Music for international solidarity: Performances of race and otherness in the German Democratic Republic

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Abstract

Central to the official identity of the German Democratic Republic (GDR) was the state’s positioning of itself as the antifascist and anti-colonial other to West Germany. This claim was supported by the GDR’s extensive programme of international solidarity, which was targeted at causes such as the anti-apartheid movement in South Africa. A paradox existed, however, between the vision of a universal proletariat that underpinned the discourse of solidarity and the decidedly more exclusive construct of socialist identity that was fostered in the GDR itself. In this article, I explore some of the processes of othering that were embedded in solidarity narratives by focusing on two quite contrasting musical outputs that were produced in the name of solidarity: the LP Kämpfendes Vietnam, which was released on the Amiga record label in 1967, and the Deutsche Staatsoper’s 1973 production of Ernst Hermann Meyer’s anti-apartheid opera, Reiter der Nacht.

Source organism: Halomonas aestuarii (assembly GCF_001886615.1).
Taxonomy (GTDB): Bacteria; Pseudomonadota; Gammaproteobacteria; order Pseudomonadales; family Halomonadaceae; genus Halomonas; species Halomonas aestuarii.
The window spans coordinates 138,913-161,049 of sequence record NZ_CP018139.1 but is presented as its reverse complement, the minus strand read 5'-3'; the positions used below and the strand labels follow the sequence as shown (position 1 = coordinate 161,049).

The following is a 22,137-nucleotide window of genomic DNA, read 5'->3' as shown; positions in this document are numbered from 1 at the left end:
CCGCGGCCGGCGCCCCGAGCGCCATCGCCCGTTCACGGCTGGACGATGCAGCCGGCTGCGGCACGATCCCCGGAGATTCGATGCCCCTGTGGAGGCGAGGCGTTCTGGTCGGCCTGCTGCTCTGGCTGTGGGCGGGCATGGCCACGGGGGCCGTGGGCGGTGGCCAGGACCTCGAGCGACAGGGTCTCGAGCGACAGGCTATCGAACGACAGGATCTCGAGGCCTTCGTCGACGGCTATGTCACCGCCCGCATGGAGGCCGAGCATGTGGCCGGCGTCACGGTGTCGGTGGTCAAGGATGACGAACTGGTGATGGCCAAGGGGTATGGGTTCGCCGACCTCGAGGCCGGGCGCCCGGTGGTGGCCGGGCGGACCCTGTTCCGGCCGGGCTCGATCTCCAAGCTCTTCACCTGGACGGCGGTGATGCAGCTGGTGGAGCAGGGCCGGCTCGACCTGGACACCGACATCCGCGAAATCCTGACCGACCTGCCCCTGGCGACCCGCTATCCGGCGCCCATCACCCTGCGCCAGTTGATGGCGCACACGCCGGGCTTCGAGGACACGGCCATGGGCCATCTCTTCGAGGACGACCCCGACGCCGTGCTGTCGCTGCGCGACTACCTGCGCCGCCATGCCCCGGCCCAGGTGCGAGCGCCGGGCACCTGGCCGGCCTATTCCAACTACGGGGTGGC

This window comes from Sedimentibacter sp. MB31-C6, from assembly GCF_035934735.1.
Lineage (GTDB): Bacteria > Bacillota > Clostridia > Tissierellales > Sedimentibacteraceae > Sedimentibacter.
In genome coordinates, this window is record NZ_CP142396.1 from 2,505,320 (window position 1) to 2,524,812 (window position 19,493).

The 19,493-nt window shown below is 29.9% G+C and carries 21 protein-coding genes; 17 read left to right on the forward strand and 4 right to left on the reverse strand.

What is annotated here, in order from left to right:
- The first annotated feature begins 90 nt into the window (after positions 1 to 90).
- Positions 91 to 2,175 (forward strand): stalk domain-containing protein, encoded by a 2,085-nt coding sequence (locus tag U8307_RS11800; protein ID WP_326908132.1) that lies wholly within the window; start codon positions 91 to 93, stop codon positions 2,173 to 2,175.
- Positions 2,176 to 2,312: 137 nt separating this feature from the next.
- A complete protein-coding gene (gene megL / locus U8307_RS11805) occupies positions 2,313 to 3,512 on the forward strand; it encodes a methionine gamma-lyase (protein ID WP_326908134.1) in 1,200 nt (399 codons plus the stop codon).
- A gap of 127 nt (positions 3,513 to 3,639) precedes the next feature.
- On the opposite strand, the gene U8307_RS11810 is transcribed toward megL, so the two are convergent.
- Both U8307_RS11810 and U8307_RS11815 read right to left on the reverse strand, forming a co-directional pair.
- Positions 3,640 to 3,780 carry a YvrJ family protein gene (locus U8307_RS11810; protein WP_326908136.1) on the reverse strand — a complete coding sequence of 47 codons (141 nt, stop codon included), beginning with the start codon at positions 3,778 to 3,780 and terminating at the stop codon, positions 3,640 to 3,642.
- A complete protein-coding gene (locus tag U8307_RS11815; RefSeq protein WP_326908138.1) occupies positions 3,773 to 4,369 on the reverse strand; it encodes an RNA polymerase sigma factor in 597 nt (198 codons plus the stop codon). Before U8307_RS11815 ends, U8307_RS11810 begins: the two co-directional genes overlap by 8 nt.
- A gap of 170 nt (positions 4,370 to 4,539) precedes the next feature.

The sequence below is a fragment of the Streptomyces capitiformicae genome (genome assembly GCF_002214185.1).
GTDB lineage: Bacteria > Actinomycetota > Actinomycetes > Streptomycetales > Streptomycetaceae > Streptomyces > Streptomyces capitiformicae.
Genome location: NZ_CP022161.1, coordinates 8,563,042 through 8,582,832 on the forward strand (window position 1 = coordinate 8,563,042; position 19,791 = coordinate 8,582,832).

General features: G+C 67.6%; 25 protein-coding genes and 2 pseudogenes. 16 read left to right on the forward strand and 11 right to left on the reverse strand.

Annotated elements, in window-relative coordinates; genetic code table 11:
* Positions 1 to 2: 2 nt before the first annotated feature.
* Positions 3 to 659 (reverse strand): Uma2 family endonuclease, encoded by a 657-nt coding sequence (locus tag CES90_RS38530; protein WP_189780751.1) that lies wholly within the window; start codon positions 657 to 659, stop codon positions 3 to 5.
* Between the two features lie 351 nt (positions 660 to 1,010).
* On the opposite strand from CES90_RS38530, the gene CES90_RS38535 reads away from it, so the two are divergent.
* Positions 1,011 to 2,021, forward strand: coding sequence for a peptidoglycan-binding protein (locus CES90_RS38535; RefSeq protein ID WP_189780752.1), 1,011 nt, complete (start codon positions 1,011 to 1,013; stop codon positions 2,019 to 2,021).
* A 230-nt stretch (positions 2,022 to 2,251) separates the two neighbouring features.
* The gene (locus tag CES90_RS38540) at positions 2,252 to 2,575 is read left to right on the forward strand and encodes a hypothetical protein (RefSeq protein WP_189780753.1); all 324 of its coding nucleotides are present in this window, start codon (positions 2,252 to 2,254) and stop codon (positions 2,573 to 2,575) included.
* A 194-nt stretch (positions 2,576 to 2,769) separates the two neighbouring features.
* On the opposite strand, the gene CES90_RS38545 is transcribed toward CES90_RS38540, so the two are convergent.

Original languageEnglish
Pages (from-to)123-139
Journaltwentieth-century music
Volume16
Issue number1
DOIs
Publication statusPublished - 15 Mar 2019

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